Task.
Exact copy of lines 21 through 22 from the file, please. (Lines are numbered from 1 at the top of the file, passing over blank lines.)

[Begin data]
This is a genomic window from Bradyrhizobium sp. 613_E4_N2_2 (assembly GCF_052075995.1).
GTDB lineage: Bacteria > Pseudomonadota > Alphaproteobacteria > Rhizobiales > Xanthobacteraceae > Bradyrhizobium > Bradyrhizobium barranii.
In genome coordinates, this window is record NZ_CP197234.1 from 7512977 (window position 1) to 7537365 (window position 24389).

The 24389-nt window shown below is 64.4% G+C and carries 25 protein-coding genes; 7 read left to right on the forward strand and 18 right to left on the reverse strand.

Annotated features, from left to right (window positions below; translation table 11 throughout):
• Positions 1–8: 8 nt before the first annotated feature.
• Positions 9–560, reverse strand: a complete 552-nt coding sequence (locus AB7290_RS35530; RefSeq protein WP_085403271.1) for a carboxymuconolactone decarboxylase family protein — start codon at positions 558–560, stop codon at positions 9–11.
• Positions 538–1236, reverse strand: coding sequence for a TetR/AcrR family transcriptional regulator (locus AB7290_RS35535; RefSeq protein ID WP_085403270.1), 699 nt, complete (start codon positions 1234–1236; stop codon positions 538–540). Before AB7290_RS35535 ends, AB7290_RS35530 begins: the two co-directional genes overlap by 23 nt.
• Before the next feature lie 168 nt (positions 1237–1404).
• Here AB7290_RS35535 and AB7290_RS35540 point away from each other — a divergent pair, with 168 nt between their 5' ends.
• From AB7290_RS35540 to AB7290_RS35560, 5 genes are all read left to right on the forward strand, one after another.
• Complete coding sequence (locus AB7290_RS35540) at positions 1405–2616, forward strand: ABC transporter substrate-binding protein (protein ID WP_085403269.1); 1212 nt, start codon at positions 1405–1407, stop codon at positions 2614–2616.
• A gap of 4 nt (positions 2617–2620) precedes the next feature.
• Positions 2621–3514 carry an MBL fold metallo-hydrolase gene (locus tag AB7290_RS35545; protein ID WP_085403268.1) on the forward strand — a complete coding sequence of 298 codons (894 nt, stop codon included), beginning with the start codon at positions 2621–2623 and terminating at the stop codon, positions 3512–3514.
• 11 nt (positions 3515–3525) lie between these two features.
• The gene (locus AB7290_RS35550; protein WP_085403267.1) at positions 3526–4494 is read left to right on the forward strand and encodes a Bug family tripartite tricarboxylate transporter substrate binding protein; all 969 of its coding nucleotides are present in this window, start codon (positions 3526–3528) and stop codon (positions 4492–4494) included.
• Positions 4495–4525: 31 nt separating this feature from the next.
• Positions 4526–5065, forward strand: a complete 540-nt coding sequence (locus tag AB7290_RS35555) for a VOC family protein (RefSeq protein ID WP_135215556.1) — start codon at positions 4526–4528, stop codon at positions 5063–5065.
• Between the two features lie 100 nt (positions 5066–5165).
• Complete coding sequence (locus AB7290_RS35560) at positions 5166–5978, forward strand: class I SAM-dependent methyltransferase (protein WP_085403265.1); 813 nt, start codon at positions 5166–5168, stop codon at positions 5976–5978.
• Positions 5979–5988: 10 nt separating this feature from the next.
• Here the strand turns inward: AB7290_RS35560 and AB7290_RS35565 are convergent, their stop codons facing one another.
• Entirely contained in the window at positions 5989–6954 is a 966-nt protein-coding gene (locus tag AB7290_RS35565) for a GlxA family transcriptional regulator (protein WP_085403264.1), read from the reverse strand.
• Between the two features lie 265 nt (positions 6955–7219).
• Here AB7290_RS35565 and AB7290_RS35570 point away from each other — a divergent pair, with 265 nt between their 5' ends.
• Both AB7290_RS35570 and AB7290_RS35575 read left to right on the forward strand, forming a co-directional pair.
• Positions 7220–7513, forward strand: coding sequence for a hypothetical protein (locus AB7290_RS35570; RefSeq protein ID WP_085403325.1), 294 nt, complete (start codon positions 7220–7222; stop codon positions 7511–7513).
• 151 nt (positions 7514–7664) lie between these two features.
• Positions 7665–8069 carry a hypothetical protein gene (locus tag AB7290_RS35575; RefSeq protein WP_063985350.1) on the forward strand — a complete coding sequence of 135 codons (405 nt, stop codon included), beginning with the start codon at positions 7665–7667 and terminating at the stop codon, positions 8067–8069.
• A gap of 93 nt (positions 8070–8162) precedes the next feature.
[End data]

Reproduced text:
• Positions 5979–5988: 10 nt separating this feature from the next.
• Here the strand turns inward: AB7290_RS35560 and AB7290_RS35565 are convergent, their stop codons facing one another.